Sunday, December 22, 2013

Prospect Watch: Kansas vs Georgetown

A lop-sided affair between a team packing two likely top-5 picks in the upcoming draft and one unlikely to have a player drafted this year, any game with Kansas is worth watching for draft fans regardless.

Andrew Wiggins - Kansas
Invisible for much of the game, Wiggins finished with a quiet 12 points on 3-10 shooting. He seemed half-hearted offensively, especially once the lead blew out to double digits. However, he was superb defensively, with a number of stellar defensive plays, including a blocked jumper after fighting around a screen, which gives you an idea of just how athletically gifted he is. He finished with 3 steals and one block, but as always, stats don't tell the full story on the defensive end. If freshman rival Jabari Parker's performance against UCLA was all O and no D, Wiggins' showing against the Hoyas was almost the exact opposite. 

However, there were some positives offensively. His shooting stroke looked good, and he managed 2-5 from beyond the arc. He gets up so quick into his shot that it's almost impossible to stop, he just needs to work on his consistency. He also managed 4 assists, usually off strong drives where he drew double-teams, and while he doesn't make spectacular passes, he often makes the simple - and correct - pass to the open man.

I've seen Wiggins play a few times now, and the trend that has emerged is that Wiggins plays a lot better when his team is down, his back against the wall. In games like this, where Kansas has the upper hand, Wiggins tries to fit in, doesn't seem to be in attack mode, and focuses on playing D. But in games where he's been down, he becomes much more aggressive and effective. After receiving a shove after the whistle on one play, Wiggins flashed his aggressive potential and buried a 3 in vengeance. If he played with that fire every minute, he'd be doing some special things.

That said, would you really want him to? Is it a bad thing that Wiggins tries to share the ball when the team is playing well and doesn't look for his own shot too much?

These are all questions Wiggins will have to answer if he wants to reclaim pole position for being taken first overall in the 2014 NBA draft.

Joel Embiid - Kansas
If you had to find another reason for Wiggins' quiet game, you would look no further than the sheer dominance of Joel Embiid in this contest.

The closest thing to Hakeem Olajuwon since the Dream himself, in both background and talent, Embiid earned that comparison and then some against Georgetown. I was intrigued to see how Embiid would handle the load on the block that is Joshua Smith. After struggling to keep him from establishing position early on, Embiid changed his strategy to front him more and did a superb job deflecting or bothering post-entry passes to the Georgetown giant.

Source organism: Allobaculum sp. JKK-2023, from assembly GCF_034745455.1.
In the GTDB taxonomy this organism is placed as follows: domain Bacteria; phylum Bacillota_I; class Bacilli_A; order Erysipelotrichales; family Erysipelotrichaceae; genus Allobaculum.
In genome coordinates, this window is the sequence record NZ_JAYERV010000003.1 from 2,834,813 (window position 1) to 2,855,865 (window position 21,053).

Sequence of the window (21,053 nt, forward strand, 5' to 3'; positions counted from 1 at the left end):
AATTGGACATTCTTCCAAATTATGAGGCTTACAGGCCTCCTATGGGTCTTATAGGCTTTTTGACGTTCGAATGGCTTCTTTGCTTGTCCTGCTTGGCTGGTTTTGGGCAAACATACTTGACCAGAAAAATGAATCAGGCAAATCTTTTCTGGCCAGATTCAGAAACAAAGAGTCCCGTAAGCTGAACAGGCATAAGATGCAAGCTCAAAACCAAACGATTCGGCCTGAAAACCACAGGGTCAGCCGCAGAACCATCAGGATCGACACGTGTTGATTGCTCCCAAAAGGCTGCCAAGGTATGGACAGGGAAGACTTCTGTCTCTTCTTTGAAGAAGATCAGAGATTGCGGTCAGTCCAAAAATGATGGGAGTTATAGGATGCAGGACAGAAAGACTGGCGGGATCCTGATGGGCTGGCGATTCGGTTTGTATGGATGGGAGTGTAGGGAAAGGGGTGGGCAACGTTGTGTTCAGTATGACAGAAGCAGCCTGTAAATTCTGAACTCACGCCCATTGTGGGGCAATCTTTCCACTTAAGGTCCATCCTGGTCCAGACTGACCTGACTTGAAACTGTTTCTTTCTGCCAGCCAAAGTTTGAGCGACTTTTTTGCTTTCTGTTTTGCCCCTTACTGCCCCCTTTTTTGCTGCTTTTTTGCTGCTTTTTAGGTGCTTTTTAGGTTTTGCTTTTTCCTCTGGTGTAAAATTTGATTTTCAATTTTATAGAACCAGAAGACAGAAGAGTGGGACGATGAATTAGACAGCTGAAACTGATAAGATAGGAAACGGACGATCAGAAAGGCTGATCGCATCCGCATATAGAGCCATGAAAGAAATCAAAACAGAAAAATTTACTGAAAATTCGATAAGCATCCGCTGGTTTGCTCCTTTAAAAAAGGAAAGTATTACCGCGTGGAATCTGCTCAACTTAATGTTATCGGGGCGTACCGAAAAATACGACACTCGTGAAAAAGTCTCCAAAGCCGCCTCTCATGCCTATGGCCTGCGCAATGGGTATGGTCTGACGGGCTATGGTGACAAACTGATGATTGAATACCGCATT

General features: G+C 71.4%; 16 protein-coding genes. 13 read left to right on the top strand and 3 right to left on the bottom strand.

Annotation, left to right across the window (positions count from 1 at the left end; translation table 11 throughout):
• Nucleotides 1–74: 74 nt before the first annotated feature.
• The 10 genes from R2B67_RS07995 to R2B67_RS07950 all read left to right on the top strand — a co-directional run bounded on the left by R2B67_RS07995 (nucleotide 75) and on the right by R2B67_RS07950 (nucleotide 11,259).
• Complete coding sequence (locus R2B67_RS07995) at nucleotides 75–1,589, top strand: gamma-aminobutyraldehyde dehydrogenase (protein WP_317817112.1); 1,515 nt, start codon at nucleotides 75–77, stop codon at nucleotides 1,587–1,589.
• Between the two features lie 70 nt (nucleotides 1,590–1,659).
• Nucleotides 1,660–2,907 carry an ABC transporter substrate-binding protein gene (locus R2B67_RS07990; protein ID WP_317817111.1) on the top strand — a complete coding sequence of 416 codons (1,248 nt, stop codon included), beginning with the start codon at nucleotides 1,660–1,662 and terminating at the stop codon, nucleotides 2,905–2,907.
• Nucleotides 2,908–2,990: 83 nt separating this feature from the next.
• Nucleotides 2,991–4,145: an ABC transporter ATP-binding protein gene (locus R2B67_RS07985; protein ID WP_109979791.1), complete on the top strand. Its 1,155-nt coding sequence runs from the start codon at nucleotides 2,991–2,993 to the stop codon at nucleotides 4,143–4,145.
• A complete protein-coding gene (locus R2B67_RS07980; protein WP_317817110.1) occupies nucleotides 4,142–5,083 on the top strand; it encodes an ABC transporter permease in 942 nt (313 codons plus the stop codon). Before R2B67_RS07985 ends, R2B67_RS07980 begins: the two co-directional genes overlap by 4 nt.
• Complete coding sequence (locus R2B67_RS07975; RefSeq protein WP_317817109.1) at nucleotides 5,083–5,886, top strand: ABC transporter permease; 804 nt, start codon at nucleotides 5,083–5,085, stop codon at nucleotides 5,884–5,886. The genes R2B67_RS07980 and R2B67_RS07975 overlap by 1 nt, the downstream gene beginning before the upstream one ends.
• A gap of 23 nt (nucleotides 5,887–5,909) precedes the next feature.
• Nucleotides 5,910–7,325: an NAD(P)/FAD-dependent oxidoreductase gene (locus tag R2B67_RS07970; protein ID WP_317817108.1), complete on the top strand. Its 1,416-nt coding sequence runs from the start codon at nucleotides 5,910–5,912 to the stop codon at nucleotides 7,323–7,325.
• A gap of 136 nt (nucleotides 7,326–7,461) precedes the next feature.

Embiid finished with one block, but it was a doozy. Georgetown's Aaron Bowen was driving hard to the rim and elevated for the throwdown, but Embiid rose up before him and blocked it clean to stop the basket, and regain possession for Kansas.

However, players with Embiid's defensive potential are a dime a dozen these days. What really impressed me was his offensive arsenal. He showed excellent footwork against the bigger Smith, using a number of spin moves to lose him on the block. Finishing with 17 points on 4-4 shooting, Embiid also displayed both his toughness after finishing through contact a number of times, and his great FT shooting touch - the bane of many a great C (cough*Dwight Howard*cough). He also stepped out to the baseline to swish a mid-range J, which is a nice tool to have in his arsenal - although importantly, he didn't fall in love with it and went straight back to the low block.

While he could stand to gain some weight, the upside for Embiid is sky-high, and I'd have no problems taking him first overall for the same reason Houston drafted Olajuwon over Jordan.

- Josh Smith still needs to lose weight, but showed the soft hands and touch inside which draws the attention of optimistic basketball fans the world over. He has the size and skill, he just needs to little less of the former to show off the latter.
- Wayne Selden had a quiet game, but showed his shooting form is solid and had a nice dunk off the alley from Frank Mason. A likely lottery pick on upside alone, Selden could stand to return to Allen Fieldhouse for a second season to assert himself as the man and show scouts what he's capable of, instead of playing second-fiddle to Wiggins/Embiid.

Friday, December 20, 2013

Prospect Watch: UCLA vs Duke

This was a much anticipated match-up for an up and coming Bruins team against a Duke team chock-full of NBA talent. With 3 projected lottery picks (Parker, Hood, LaVine) in the mix, this was a game worth watching for draft fans. So let's breakdown who performed and who fizzled.

Jabari Parker - Duke